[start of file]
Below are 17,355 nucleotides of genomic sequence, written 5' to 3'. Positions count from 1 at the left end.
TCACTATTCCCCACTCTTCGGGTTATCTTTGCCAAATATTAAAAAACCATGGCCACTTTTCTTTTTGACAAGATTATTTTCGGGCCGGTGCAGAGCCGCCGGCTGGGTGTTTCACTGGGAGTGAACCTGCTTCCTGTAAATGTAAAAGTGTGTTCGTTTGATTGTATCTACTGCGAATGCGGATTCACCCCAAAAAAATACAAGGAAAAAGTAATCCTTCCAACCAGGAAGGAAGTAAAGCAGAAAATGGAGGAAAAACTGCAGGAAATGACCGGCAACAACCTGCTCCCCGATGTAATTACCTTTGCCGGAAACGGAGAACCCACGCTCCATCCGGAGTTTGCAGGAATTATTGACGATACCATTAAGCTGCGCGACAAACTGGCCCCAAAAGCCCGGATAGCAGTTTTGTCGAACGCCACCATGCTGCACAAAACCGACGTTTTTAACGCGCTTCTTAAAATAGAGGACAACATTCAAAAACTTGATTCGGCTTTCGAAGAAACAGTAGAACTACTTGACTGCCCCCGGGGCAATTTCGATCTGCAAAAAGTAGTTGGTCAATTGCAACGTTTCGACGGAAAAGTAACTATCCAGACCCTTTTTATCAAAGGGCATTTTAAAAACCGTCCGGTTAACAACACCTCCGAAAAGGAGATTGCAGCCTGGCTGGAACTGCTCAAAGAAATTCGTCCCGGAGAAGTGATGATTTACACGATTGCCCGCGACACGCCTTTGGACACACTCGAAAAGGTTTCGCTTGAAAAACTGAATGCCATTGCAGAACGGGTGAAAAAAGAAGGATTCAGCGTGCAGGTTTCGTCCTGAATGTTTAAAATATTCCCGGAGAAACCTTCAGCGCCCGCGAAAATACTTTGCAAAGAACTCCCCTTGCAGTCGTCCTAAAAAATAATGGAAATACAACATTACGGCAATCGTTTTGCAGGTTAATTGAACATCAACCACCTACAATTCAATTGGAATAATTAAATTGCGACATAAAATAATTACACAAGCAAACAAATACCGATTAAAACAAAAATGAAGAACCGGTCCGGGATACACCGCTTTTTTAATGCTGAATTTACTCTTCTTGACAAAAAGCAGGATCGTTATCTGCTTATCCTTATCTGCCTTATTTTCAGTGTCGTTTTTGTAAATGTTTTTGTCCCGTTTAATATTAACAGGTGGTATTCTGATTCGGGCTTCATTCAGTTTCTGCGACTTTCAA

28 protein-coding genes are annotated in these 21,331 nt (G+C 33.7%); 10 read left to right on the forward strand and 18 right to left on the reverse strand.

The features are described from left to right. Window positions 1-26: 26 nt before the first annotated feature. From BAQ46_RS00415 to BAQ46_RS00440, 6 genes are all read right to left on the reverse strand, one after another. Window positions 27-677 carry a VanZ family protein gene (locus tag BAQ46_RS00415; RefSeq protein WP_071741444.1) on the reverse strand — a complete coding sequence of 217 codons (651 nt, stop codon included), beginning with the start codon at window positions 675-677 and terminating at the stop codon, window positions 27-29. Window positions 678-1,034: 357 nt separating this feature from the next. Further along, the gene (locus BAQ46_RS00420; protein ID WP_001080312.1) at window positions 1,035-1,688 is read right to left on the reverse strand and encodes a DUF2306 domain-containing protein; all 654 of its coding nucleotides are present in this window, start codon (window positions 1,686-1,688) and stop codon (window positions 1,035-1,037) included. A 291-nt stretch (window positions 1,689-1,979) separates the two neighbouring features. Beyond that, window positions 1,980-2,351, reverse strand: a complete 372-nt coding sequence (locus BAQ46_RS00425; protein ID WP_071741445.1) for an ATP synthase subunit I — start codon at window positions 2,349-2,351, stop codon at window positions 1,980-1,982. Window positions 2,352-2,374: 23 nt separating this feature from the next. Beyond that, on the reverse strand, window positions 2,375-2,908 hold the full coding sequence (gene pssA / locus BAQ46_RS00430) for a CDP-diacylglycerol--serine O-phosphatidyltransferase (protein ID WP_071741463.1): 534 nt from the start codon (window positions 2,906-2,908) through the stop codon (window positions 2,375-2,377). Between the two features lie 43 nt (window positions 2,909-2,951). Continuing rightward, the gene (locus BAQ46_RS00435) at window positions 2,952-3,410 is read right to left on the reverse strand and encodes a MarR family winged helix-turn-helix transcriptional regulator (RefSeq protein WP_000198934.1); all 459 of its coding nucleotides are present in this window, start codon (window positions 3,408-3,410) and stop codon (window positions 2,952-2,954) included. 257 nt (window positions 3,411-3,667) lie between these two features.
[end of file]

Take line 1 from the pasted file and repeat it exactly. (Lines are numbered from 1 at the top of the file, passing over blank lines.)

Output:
Below are 17,355 nucleotides of genomic sequence, written 5' to 3'. Positions count from 1 at the left end.